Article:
Staying in Touch with our Wild Side

As a student preparing for my final A level exams in June, I often feel that my studies get in the way of my enjoyment of the great outdoors. This is probably the same for most young people in full time education, as well as anyone else with a full time job or responsibility. I find this a shame, as I certainly know what we’d all rather be doing… However, our occasional disconnection can be combatted with some simple activities that can keep that spark going until our next adventure into the wild.

 In year 11, I studied ‘re-wilding’ for my Higher Level Project. Although my written piece was about the re-wilding of land, another interesting concept I came across was re-wilding of ourselves. No- this doesn’t necessarily mean that we ditch the comforts of a house and live fully independently of the mainstream world, but instead regularly reflect upon and make that intrinsic connection which we all have with nature. I’m sure that many people reading this blog are doing so because they already do many activities which bring them close to wildlife, however here are some ideas for keeping that connection during busier and more stressful times (well, exams are coming!):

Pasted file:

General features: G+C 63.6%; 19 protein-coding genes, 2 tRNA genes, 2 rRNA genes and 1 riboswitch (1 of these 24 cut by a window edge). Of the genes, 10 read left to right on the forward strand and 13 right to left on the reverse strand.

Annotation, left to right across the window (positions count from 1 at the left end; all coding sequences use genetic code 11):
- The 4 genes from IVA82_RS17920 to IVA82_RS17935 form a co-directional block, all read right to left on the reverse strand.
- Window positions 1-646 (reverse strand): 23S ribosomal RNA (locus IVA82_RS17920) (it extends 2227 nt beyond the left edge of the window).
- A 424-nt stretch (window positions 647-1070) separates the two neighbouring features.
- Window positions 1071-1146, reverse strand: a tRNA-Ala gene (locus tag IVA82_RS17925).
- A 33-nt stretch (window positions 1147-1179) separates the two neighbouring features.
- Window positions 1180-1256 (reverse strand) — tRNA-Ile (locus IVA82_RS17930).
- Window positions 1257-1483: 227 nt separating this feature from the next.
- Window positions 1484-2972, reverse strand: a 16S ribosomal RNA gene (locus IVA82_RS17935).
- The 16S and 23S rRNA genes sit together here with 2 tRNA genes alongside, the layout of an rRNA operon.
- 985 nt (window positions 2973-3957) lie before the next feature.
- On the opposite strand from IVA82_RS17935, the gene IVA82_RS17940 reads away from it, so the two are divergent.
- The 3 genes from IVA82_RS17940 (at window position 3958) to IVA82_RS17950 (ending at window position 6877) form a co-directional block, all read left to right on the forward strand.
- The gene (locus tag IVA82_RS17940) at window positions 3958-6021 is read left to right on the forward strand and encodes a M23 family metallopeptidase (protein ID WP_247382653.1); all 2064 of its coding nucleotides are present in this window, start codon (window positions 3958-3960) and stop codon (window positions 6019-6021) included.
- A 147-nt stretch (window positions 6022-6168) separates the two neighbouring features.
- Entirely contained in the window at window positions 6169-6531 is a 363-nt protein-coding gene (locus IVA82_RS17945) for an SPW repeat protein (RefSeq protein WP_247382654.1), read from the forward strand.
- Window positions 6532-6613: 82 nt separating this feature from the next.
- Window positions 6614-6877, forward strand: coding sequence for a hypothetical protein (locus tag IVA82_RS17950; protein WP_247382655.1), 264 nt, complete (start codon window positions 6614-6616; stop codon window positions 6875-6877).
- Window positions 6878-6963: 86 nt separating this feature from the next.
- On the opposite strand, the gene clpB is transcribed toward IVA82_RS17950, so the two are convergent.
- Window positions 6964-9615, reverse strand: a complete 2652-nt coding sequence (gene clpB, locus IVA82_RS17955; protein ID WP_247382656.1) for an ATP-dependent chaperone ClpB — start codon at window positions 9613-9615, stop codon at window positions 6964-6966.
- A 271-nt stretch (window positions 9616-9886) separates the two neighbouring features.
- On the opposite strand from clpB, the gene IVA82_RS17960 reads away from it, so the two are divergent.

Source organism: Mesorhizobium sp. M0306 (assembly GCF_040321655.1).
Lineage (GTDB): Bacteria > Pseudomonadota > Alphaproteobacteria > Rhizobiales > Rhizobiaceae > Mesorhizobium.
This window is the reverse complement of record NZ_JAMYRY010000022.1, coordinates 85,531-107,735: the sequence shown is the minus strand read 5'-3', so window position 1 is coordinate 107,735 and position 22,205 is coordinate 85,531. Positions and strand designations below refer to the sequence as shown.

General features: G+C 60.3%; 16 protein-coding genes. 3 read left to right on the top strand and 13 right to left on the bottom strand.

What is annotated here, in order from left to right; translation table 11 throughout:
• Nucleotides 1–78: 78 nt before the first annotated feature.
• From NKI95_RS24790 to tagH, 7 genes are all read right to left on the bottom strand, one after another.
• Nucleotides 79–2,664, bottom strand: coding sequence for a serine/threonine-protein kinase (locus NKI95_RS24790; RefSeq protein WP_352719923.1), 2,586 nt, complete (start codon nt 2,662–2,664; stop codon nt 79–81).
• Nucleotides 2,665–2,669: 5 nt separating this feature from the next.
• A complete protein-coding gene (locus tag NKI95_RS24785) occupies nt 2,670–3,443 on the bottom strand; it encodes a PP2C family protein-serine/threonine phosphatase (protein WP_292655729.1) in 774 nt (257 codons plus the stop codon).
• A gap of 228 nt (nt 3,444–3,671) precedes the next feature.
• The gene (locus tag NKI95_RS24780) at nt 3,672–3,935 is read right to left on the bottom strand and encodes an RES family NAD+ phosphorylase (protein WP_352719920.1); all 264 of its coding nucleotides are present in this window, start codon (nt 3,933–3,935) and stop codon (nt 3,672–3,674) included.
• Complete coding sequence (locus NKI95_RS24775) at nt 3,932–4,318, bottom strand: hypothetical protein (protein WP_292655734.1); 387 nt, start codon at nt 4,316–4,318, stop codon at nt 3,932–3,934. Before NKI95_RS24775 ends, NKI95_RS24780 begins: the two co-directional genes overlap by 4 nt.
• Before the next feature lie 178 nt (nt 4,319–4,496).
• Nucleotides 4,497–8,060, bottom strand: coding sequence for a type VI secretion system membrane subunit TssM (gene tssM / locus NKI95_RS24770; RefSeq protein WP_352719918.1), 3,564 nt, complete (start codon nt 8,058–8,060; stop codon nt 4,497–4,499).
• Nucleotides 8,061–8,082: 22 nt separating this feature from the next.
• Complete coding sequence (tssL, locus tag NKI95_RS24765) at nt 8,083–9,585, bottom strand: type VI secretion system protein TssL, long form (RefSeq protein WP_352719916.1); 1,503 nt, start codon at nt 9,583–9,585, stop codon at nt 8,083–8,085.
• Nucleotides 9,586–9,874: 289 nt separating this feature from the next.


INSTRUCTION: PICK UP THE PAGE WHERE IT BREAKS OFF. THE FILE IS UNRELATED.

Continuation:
• Go for a short walk somewhere green; lunch or study breaks provide an opportunity for this. A 10 minute walk somewhere natural can really clear your mind and prepare you for the rest of the day.
  • On a more miserable day, seize an opportunity to learn something new about a species in your garden. I recently learned a lot about hedgehogs (see the next blog), and tend to acquire much of my knowledge on UK species during a quick 5 minute browse online or through books.
  • Make time to appreciate the wildlife you can see from where you are sitting; look out of a nearby window from time to time and see what birds are flying about, or mammals that you can glimpse at. To make this more interesting, put up a feeder and bring the birds to you!
  • If you have more time (and the weather’s good!) sitting beneath a tree or by a river, or really anywhere you can enjoy the peace of nature is a welcome comfort. Somewhere that isn’t too close to a road is also a great place to practise birdsong identification.
     

This year is a big one for many of us students as we all sit AS, A2 or GCSE exams, however this shouldn’t mean that we put our explorative lifestyle or enjoyment in learning about the natural world around us beside. I hope that everyone is seeing some cool species out and about (make the most of the waxwings whilst they are still here!)!

An exciting event to look forward to for many young birders is the BTO Bird Camp 2017. It appears that some of last years birders are returning, as well as some new faces- I look forward to meeting everyone in May!


 

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